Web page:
While not nearly so old a book as Soap, it's still older, well, now that I give it some thought, I was already a high school graduate when it was published, so in the overall scheme of things, it's darn near hot off the presses. (Have you noticed all the plaid and neon the cool kids are wearing these days? It's just like when I was in high school. See, nothing's changed!)
Anyway, it remains a mostly relevant, thorough lesson in soapmaking, and not just for the beginner. It includes short overviews of successful soap businesses, how they started, and what makes their businesses unique. I appreciated the view of soapmaking before the influx of easily obtainable saponification-hardy fragrances and colorants, as well as supplies. While examining the appendix, I only recognized a couple of the companies listed, none of them being the common "big name" companies soapmakers rely on nowadays. Cavitch covers soapmaking's very basics, soap recipes, troubleshooting, some chemistry of soap (that I confess to zooming by but will read thoroughly later), and natural colorants/additives. The Natural Soap Book is probably the best resource for its time that I've come across.
To be bluntly honest, I wasn't impressed with this book after my first read, largely based on one reason. The subheading of the book is Making Herbal and Vegetable-Based Soaps, but Cavitch frequently loses her focus to bring up animal fats, usually tallow, and criticize the use. She cites skin issues that tallow "is thought" to cause, partly due to its high saturation. (Ahem. Tallow is 52% saturated, compared to 92% for coconut oil.) I got a little weary of the frequent spiel. Admittedly, I have definite views on animal fats (here is my somewhat windy explanation) and they clash with the author's philosophy. But in the end, I took a deep breath and cut her a generous amount of slack, since the book is almost 20 years old and she (and we) now knows that palm oil isn't the panacea to the animal rights and sustainability issues she thought it to be.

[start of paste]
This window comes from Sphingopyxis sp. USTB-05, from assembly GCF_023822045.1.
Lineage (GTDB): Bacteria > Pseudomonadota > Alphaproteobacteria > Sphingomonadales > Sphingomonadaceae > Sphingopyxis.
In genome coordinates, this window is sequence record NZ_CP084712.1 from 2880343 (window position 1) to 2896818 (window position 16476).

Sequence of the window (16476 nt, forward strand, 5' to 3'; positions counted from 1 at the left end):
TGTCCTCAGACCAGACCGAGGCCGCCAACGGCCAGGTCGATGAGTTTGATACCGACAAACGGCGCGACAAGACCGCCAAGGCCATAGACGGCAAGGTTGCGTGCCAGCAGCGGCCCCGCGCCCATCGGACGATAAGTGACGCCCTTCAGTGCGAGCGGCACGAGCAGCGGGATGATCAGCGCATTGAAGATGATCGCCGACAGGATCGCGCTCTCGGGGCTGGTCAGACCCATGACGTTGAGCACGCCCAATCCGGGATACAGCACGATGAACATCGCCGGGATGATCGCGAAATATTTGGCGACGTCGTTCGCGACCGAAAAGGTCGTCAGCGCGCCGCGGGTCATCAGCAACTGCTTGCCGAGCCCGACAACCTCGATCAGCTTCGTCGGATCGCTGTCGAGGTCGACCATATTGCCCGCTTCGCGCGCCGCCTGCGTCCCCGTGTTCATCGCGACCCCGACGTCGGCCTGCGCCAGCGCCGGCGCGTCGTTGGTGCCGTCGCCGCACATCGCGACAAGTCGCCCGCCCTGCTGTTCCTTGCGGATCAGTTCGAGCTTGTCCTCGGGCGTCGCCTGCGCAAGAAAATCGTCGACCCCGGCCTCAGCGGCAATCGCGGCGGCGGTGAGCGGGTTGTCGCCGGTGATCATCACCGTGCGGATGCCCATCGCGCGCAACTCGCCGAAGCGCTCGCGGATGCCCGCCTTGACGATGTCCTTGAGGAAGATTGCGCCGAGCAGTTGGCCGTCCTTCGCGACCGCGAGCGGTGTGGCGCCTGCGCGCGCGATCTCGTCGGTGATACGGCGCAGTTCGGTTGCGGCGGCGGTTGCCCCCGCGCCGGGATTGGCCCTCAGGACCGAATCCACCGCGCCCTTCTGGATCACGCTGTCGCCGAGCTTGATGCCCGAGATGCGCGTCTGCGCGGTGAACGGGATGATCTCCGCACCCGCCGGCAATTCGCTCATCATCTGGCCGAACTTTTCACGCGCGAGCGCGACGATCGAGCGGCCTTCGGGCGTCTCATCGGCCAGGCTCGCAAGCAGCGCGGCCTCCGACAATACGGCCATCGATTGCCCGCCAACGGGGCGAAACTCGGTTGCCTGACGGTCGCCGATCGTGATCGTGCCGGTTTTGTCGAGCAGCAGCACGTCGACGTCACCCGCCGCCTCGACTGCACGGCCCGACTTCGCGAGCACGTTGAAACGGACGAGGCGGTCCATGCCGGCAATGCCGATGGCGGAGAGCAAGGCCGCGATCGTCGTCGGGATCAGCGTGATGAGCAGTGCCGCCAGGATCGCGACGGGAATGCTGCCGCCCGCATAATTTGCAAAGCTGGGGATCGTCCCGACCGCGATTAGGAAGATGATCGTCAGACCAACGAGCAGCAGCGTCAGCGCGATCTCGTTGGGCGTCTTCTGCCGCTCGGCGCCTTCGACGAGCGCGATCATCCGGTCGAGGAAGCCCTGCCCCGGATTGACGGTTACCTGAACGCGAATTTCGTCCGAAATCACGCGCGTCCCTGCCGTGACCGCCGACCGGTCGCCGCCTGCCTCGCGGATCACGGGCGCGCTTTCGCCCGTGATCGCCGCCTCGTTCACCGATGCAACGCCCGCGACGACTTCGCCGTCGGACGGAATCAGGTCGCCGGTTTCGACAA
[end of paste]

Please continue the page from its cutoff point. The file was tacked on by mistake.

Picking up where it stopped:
I was most intrigued by the essential oil chapter and decided to try out some of the essential oil blend "recipes." I've always found fragrance blending intimidating. I typically do safe, obvious blendings, like litsea and rosemary, or orange and clove, so it was fun to try some different combinations, and in my case, using both fragrance and essential oils.
Some of my favorites were Checkerberry (cassia and lavender), Summer Earth (lavender, patchouli, and vanilla), and Bar Beatriz (lavender, lemon, and rosemary). But the far and away hit for me was Summer Spice--rose, clove, and peppermint--a super fresh carnation-like floral. I had to try it out in a batch of soap.
Poor unfortunate you, dear reader, not being able to smell it. The rose fragrance has faded just slightly, but it's still absolutely lovely.
By all means, check out or buy a copy of this book. You'll get some useful information!